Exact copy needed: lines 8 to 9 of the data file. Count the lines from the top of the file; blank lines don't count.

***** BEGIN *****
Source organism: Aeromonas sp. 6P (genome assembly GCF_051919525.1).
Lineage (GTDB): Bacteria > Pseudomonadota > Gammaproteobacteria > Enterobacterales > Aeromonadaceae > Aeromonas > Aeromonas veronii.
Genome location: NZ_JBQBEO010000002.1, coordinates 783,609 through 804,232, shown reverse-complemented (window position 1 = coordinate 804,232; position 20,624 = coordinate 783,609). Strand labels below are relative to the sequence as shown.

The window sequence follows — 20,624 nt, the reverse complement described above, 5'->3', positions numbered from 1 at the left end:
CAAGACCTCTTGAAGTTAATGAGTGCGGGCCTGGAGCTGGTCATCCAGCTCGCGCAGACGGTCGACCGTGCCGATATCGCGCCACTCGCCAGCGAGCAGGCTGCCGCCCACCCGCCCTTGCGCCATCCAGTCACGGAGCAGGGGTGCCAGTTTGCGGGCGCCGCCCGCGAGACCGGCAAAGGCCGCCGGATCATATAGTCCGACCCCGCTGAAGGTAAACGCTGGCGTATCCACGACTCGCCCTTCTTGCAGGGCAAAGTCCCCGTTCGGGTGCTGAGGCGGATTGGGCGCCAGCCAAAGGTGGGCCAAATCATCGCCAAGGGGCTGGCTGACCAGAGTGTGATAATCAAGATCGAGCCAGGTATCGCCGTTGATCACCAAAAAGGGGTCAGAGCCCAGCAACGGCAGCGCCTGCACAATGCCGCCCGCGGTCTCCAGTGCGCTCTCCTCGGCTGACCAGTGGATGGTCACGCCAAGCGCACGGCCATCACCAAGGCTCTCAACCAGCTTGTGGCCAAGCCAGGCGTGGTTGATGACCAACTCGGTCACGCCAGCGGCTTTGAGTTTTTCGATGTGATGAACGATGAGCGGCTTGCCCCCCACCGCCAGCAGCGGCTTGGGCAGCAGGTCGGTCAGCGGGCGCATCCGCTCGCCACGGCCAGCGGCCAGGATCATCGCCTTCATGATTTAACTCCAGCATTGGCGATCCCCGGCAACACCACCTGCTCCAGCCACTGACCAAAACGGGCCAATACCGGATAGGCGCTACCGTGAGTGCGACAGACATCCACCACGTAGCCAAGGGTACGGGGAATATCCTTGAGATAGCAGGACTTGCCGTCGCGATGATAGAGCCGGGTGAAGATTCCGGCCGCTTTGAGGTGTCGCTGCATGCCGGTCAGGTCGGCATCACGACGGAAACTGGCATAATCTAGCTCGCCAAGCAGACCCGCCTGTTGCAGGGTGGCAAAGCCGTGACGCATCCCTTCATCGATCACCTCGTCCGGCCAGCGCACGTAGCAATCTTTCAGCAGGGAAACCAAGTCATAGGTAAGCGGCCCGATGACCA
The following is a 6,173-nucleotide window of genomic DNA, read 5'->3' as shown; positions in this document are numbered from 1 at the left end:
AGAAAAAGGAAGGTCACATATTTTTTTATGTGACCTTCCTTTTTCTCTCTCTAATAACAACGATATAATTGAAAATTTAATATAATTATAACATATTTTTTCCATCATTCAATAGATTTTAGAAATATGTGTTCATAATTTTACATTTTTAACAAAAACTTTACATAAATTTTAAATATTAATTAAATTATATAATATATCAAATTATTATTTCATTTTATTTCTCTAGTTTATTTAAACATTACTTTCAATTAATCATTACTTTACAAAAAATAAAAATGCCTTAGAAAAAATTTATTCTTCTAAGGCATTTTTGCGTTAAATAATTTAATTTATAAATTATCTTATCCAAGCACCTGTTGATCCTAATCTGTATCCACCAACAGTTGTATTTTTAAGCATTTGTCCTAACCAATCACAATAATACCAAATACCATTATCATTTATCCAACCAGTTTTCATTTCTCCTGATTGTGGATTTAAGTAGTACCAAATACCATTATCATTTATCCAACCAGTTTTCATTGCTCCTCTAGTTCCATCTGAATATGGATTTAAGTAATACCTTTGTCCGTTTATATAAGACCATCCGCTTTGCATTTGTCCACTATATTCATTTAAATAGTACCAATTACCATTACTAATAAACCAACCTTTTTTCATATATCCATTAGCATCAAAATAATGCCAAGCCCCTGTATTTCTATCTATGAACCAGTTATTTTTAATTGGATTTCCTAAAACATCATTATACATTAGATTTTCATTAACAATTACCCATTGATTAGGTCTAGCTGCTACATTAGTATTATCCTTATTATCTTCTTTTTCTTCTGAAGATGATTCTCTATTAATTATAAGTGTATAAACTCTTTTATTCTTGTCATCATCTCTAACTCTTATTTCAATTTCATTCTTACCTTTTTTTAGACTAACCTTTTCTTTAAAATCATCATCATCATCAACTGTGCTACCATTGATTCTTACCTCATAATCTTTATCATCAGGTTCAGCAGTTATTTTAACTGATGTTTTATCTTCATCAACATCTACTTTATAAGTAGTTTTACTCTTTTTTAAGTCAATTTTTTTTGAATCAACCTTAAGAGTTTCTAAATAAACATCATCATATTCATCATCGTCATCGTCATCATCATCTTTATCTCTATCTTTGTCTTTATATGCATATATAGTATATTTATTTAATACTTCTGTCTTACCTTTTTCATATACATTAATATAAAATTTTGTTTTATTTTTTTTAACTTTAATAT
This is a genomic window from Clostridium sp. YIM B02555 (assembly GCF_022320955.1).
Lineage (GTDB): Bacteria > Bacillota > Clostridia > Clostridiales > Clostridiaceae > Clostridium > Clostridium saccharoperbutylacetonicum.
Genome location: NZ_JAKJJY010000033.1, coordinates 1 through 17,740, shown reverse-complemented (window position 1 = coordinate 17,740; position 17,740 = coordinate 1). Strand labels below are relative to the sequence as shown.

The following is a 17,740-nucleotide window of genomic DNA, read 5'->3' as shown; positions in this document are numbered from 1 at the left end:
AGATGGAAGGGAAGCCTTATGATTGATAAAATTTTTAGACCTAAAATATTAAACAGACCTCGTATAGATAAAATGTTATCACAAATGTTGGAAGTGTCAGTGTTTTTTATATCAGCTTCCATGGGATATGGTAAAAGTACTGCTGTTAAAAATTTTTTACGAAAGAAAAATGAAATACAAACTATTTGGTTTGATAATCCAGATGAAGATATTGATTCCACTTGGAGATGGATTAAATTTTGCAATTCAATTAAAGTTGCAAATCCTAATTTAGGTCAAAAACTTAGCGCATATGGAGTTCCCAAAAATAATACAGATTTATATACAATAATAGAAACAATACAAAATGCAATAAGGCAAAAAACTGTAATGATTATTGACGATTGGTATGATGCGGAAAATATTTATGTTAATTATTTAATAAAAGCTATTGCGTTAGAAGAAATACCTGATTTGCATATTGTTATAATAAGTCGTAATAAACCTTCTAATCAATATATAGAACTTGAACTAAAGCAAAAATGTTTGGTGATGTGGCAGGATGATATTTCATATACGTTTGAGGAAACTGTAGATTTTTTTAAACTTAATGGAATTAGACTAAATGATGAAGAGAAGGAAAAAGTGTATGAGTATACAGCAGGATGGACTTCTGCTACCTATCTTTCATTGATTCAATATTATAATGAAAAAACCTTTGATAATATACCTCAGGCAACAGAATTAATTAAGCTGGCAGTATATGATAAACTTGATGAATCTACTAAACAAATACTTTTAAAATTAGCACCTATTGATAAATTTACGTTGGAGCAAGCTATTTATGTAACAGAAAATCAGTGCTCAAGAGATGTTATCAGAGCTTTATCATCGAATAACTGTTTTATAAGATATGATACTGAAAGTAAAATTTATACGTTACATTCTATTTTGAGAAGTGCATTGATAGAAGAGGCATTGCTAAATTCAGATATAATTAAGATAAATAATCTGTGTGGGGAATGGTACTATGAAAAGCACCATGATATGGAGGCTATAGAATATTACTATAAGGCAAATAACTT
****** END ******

This is a genomic window from Clostridium sp. YIM B02555 (assembly GCF_022320955.1).
Lineage (GTDB): Bacteria > Bacillota > Clostridia > Clostridiales > Clostridiaceae > Clostridium > Clostridium saccharoperbutylacetonicum.